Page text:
What if most new com­put­ers or cam­eras were not tru­ly new? What if, despite an upgrade here, or a new fea­ture there, they resem­bled past prod­ucts in key ways?

Com­par­ing Curves 

Armed with data on 133 Dell com­put­er prod­ucts, the researchers first worked to find out which prod­uct life-cycle curves best fit his­tor­i­cal sales pat­terns, start­ing with the his­tor­i­cal sales of indi­vid­ual products. 

Some of the curves they con­sid­ered were more typ­i­cal, hav­ing four phas­es: an intro­duc­tion, a ramp-up of demand, a more sta­ble peri­od in which the prod­uct is con­sid­ered mature,” and final­ly decline. The researchers also includ­ed curves that were more lin­ear in their analy­sis. These curves resem­bled tri­an­gles and trape­zoids. Their goal was to find a curve that fit the his­toric data well — but not so well that the curve was too spe­cif­ic to that par­tic­u­lar product. 

The researchers found that the best prod­uct life-cycle curve for the major­i­ty of the prod­ucts was not curved at all. It was a tri­an­gle. Demand goes up, then it goes down,” Van Mieghem says. 

This sug­gests that these prod­ucts expe­ri­ence very lit­tle in the way of a mature peri­od. Which makes sense for elec­tron­ics, since there is gen­er­al­ly a new­er, faster, flashier mod­el out before the pre­vi­ous prod­uct has run its course. 

This is very attrac­tive man­age­ri­al­ly,” he says. If you’re a man­ag­er try­ing to pre­dict demand for a new prod­uct and I tell you it’s tri­an­gu­lar in shape, you only need to esti­mate three num­bers: how long you think the prod­uct will sell for, when the peak sales will occur, and how high the peak will be.” 

Jan Van Mieghem teach­es pro­grams in oper­a­tions strat­e­gy, lean oper­a­tions, and sup­ply chain man­age­ment through Kel­logg Exec­u­tive Education.

Next the researchers cre­at­ed clus­ters of prod­ucts with sim­i­lar life cycle curves and found the opti­mal life-cycle curve for the entire clus­ter. They then used this curve — in addi­tion to oth­er infor­ma­tion about the prod­uct that a com­pa­ny might have, such as the sea­son of launch, the planned end of life, and the esti­mate of total PLC demand — to scale the curve and recre­ate a demand fore­cast for each product.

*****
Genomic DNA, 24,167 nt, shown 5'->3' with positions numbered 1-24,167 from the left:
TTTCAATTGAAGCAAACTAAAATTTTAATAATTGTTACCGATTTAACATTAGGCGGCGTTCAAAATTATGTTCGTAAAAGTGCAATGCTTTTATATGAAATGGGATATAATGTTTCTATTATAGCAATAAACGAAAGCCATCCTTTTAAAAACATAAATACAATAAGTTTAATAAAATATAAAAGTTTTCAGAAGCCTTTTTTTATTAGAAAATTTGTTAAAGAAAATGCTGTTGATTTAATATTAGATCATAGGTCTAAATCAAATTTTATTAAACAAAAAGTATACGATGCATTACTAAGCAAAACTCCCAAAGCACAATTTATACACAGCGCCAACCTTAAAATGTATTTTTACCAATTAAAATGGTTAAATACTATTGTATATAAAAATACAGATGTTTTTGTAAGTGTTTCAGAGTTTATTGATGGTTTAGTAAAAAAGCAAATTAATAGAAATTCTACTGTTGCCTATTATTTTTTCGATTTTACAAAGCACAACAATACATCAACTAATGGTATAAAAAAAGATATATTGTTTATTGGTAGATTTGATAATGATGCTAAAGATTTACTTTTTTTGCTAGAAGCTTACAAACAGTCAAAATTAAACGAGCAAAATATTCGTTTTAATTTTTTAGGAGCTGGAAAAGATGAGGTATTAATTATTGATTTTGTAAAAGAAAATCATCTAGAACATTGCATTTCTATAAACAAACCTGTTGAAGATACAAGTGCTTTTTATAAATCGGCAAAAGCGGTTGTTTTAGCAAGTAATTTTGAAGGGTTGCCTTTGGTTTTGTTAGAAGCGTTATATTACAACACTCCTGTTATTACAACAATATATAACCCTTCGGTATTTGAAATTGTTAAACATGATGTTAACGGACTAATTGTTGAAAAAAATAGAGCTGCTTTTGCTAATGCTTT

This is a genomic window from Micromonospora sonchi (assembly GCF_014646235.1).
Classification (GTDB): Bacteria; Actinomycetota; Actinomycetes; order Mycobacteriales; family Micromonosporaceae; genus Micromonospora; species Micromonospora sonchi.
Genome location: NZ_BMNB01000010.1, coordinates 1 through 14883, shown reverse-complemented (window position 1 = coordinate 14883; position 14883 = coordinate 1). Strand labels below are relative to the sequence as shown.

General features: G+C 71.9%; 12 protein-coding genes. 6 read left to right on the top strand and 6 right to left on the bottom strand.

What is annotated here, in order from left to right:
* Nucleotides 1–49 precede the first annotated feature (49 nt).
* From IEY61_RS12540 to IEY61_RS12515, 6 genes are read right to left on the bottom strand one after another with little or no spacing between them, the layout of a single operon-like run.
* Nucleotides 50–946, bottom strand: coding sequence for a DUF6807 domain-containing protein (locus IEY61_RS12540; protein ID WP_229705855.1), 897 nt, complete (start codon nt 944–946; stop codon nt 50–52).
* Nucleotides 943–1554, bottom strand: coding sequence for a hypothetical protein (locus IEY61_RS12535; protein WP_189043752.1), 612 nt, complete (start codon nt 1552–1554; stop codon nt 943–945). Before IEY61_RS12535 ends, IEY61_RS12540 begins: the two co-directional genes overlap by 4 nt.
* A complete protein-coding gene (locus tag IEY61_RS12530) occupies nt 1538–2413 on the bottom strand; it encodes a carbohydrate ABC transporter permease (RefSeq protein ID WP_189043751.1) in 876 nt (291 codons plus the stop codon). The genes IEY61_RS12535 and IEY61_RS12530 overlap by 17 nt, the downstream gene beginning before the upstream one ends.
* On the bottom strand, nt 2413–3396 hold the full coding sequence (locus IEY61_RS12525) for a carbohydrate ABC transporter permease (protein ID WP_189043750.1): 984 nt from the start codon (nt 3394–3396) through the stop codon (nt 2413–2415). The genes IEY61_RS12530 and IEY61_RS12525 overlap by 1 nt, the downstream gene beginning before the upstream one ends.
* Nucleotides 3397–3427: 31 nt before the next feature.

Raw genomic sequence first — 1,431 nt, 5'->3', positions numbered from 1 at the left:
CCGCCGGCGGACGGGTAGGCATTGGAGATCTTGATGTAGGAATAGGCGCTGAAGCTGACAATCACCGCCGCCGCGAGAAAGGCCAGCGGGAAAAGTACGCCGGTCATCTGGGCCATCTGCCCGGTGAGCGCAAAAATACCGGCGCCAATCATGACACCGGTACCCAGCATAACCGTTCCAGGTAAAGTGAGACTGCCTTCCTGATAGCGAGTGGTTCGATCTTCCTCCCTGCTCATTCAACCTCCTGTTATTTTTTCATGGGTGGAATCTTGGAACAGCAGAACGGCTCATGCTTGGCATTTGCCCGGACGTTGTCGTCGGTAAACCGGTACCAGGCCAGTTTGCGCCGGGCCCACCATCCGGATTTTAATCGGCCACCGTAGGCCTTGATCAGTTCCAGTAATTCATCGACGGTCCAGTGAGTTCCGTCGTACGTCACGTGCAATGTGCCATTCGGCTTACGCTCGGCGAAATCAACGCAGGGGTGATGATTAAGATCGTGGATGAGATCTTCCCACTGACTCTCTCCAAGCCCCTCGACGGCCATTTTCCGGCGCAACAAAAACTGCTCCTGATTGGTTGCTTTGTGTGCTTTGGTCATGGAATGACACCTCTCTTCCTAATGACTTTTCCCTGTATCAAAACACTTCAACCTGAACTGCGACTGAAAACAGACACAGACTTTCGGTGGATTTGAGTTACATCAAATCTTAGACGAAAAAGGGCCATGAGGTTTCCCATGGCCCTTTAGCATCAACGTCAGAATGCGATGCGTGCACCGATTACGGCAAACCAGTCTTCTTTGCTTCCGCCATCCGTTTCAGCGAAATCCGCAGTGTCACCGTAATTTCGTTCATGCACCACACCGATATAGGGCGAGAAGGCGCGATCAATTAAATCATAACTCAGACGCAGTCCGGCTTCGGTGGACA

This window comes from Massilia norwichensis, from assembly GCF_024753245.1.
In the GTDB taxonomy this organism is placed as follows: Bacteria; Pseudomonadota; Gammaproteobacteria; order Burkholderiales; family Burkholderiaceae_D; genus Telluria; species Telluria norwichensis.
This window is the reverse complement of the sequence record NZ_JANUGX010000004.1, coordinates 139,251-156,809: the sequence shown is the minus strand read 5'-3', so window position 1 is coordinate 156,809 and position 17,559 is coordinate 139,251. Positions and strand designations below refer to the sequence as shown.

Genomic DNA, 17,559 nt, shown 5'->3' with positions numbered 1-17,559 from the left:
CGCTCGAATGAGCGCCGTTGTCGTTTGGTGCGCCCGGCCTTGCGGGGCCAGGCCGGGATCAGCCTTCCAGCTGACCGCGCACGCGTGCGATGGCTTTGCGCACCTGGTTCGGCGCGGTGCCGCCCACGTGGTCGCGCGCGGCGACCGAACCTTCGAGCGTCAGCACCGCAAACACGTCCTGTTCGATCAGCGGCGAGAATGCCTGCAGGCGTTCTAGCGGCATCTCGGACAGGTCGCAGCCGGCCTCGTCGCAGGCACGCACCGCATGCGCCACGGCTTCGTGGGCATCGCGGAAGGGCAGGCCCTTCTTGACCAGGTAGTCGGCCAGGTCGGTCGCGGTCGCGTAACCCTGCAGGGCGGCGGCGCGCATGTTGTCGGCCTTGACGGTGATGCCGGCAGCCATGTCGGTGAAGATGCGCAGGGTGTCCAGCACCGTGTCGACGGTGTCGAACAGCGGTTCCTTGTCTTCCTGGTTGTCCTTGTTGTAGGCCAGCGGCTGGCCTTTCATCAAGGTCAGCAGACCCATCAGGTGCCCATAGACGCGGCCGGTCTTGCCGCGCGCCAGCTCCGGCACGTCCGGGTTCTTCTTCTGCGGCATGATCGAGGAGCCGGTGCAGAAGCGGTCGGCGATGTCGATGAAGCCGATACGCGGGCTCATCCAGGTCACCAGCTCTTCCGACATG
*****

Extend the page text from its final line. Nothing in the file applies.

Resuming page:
A Bet­ter Way 

Over­all, the researchers’ fore­casts were about 9% more accu­rate (in terms of Mean Absolute Error, or MAE) when com­pared against the his­tor­i­cal data than Dell’s orig­i­nal fore­casts. This is a siz­able improve­ment that could dri­ve trans­porta­tion and inven­to­ry sav­ings of $2 – $6 per unit on mil­lions of prod­ucts a year. 

Van Mieghem believes the tri­an­gu­lar life-cycle curve should be a good fit for any prod­uct with­out a sig­nif­i­cant matu­ri­ty phase, such as clothes or acces­sories pegged to the lat­est fash­ions, as well as elec­tron­ics. In addi­tion, the clus­ter” approach that the researchers used to iden­ti­fy the best curve should be effec­tive for a wide range of new prod­ucts that resem­ble old­er ones. 

The key, accord­ing to Van Mieghem, is that com­pa­nies like Dell can achieve greater fore­cast accu­ra­cy by com­bin­ing data-dri­ven approach­es with knowl­edge and busi­ness insight from demand planners. 

Using his­tor­i­cal data of pre­de­ces­sors, our method­ol­o­gy will sug­gest the most appro­pri­ate shape of the life cycle curve for a new prod­uct in a par­tic­u­lar busi­ness. A plan­ner can then use that data-dri­ven prod­uct life­cy­cle curve as a start­ing point and adjust with their par­tic­u­lar insights about the spe­cif­ic prod­uct, such as when they know about an upcom­ing pro­mo­tion­al push.”

Featured Faculty

Jan A. Van Mieghem

Harold L. Stuart Distinguished Professor of Managerial Economics, Professor of Operations

About the Writer

Sachin Waikar is a freelance writer based in Evanston, Illinois.

About the Research

Hu, Kejia, Jason Acimovic, Francisco Erize, Doug Thomas, and Jan A. Van Mieghem. 2017. “Forecasting Product Life Cycle Curves: Practical Approach and Empirical Analysis.” Working paper.

Read the original